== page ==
We work in a world of LinkedIn keywords and AI sorted resumes. In that environment, where do you focus your time to achieve the career growth and challenges you desire? Building experience or obtaining certifications?
Recently, I passed the Salesforce Certified Administrator certification. As I invested my time in studying, I discussed with colleagues and clients whether certifications are necessary or if experience is enough. The short answer based on those conversations: it depends.
Why get certified?
Certification provides an unbiased, third party validation of your knowledge, experience and skills. This reduces the risk of hiring you. Remember the old adage, no one ever got fired for hiring IBM? Perhaps certifications are this decade’s IBM.
In addition, having a credential is a signal to present and future employers that you have the combination of commitment and focus to successfully pass the exam. This value is less about the content of the certification and more about the quality of your character and professionalism, which can be hard to glean from a resume.
Finally, in a competitive marketplace, certification may be the differentiating factor that pushes a client or employer toward you rather than an equally experienced, non-certified candidate. While additional or more relevant experience may also set you apart, it is less clear cut. Hiring managers under pressure may prefer the simplicity of certification, particularly when considering candidates who are early in their careers.
With these positives, why rely on experience alone?
First, depending on your area of focus, it may require a significant investment of time and money to be qualified. Certifications that hold value are no joke, which is why the investment is worthwhile in many cases. Make sure you understand what will be required to pass the test before you begin investing too deeply.
Second, even with a plan in place and realistic expectations, you may fail. What will you do next if you don’t pass the first time? Will you take the test again? How many times will you try before you decide it’s not worth the additional investment? I decided I would take the test up to three times. After that, I was unlikely to pass on future attempts and would refocus my study time on gaining relevant experience. Determine your maximum allowed investment to pass the test.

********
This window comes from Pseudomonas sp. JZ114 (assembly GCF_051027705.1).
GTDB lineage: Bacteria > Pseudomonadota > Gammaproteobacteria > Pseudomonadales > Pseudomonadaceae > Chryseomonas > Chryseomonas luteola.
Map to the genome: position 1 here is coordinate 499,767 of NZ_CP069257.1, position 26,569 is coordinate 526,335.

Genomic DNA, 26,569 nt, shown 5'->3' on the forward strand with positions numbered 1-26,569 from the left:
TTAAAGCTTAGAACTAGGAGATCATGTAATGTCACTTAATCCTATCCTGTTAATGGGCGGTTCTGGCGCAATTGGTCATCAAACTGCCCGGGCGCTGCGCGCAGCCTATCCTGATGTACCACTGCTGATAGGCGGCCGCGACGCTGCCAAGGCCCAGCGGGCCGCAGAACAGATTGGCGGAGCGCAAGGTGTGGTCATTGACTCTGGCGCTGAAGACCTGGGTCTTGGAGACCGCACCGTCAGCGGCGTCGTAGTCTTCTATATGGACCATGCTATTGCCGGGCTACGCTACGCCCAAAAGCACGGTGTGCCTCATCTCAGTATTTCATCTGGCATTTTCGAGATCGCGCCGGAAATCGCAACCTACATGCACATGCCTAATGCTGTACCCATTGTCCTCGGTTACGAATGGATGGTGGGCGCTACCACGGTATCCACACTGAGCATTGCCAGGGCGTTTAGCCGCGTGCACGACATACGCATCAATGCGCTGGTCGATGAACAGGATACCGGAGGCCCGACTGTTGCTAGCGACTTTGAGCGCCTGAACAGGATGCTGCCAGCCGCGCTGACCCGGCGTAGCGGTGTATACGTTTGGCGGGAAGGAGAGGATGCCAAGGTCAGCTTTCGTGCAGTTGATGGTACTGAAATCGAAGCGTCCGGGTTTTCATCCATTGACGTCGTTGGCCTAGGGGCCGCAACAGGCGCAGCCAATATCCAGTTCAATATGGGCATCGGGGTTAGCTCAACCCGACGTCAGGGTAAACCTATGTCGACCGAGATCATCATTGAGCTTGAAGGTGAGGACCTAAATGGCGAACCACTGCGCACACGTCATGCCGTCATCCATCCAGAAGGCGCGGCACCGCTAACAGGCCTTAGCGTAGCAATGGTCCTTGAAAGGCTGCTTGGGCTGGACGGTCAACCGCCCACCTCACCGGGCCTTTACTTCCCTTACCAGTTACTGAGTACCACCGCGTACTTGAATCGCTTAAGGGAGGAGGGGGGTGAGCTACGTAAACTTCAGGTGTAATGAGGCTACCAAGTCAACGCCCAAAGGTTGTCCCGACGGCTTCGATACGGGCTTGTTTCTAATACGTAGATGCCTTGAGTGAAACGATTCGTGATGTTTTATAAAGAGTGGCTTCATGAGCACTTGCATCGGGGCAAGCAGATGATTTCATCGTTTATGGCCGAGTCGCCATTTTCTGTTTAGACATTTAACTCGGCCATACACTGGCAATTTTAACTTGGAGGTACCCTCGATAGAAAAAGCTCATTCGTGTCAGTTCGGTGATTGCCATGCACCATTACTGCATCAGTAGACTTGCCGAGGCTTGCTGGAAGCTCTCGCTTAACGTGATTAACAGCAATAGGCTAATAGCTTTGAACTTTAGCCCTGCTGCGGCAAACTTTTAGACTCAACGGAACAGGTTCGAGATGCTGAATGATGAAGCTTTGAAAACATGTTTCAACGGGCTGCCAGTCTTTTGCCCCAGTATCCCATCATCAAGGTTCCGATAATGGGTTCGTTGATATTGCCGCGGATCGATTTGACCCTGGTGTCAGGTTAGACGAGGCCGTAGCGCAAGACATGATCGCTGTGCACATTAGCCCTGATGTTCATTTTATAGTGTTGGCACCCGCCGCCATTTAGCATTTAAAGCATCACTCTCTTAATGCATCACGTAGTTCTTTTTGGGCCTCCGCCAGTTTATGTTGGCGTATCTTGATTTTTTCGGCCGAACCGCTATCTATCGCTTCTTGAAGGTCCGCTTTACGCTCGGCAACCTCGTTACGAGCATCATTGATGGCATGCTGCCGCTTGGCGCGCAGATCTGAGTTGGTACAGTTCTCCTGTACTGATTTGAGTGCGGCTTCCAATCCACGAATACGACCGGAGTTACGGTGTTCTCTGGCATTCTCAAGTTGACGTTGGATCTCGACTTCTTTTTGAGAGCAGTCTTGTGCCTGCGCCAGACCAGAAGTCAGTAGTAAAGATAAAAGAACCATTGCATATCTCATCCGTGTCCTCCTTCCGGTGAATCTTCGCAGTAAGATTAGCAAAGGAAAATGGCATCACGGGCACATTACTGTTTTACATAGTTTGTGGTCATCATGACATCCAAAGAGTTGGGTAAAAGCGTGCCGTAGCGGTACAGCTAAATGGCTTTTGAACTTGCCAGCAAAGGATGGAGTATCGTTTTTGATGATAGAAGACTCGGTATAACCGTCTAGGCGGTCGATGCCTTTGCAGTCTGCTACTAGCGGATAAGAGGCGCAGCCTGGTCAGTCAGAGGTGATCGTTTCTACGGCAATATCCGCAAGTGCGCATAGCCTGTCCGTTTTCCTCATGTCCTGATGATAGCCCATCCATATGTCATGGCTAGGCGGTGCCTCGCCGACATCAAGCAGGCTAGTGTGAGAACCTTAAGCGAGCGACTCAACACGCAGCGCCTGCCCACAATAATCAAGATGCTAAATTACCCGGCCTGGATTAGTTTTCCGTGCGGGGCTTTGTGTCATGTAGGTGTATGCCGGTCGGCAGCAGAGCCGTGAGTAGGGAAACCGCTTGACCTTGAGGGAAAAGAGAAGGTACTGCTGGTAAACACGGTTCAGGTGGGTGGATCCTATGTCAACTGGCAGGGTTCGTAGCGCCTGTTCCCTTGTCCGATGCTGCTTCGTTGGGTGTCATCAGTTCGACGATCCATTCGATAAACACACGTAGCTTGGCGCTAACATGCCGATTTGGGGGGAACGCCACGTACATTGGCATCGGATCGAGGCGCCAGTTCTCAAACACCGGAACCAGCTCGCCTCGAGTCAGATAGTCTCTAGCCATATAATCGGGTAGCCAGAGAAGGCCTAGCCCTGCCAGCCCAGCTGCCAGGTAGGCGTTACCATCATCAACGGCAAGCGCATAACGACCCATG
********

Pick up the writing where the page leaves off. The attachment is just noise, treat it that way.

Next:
Third, how does the value of the certification compare to investing that time in gaining experience instead? Many certifying organizations recommend a minimum period working within their environment. This is outstanding advice, as real-world experience is challenging to replicate through study. The work solidifies the concepts in your mind. Experience imparts not just knowledge, but also understanding. Doing the work teaches real life use cases and best practices.
While certifications provide a safety net and comfort to those hiring you, your skills and experience matter more in the long run. Early in your career, as well as during a transition to a new field or role, certification may bridge the experience gap. If you decide to pursue a certification, like I did, be thoughtful about why you want that specific certification and what it will do for you. Make sure it is worth your investment. Then do your best to pass on the first try.
Credit :Karyn Holl